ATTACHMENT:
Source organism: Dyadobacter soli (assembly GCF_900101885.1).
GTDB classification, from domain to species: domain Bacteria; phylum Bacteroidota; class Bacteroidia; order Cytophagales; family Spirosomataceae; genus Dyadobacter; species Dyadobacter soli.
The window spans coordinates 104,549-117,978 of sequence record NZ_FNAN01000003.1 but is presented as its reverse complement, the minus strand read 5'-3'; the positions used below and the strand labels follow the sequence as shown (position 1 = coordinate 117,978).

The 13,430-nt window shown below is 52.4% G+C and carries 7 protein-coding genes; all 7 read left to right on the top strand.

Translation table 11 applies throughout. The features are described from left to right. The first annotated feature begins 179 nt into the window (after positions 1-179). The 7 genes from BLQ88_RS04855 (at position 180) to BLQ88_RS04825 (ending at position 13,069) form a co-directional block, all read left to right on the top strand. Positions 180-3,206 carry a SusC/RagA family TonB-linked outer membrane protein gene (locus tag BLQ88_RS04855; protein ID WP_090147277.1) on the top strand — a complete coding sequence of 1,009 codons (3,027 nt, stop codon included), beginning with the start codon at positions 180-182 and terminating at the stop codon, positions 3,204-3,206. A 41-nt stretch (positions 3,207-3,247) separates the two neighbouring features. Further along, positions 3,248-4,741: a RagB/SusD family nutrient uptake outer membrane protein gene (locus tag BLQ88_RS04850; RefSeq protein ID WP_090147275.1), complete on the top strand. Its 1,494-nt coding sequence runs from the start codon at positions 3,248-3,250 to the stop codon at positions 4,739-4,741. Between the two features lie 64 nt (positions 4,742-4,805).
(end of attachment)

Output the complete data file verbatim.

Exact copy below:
Source organism: Dyadobacter soli (assembly GCF_900101885.1).
GTDB classification, from domain to species: domain Bacteria; phylum Bacteroidota; class Bacteroidia; order Cytophagales; family Spirosomataceae; genus Dyadobacter; species Dyadobacter soli.
The window spans coordinates 104,549-117,978 of sequence record NZ_FNAN01000003.1 but is presented as its reverse complement, the minus strand read 5'-3'; the positions used below and the strand labels follow the sequence as shown (position 1 = coordinate 117,978).

The 13,430-nt window shown below is 52.4% G+C and carries 7 protein-coding genes; all 7 read left to right on the top strand.

Translation table 11 applies throughout. The features are described from left to right. The first annotated feature begins 179 nt into the window (after positions 1-179). The 7 genes from BLQ88_RS04855 (at position 180) to BLQ88_RS04825 (ending at position 13,069) form a co-directional block, all read left to right on the top strand. Positions 180-3,206 carry a SusC/RagA family TonB-linked outer membrane protein gene (locus tag BLQ88_RS04855; protein ID WP_090147277.1) on the top strand — a complete coding sequence of 1,009 codons (3,027 nt, stop codon included), beginning with the start codon at positions 180-182 and terminating at the stop codon, positions 3,204-3,206. A 41-nt stretch (positions 3,207-3,247) separates the two neighbouring features. Further along, positions 3,248-4,741: a RagB/SusD family nutrient uptake outer membrane protein gene (locus tag BLQ88_RS04850; RefSeq protein ID WP_090147275.1), complete on the top strand. Its 1,494-nt coding sequence runs from the start codon at positions 3,248-3,250 to the stop codon at positions 4,739-4,741. Between the two features lie 64 nt (positions 4,742-4,805).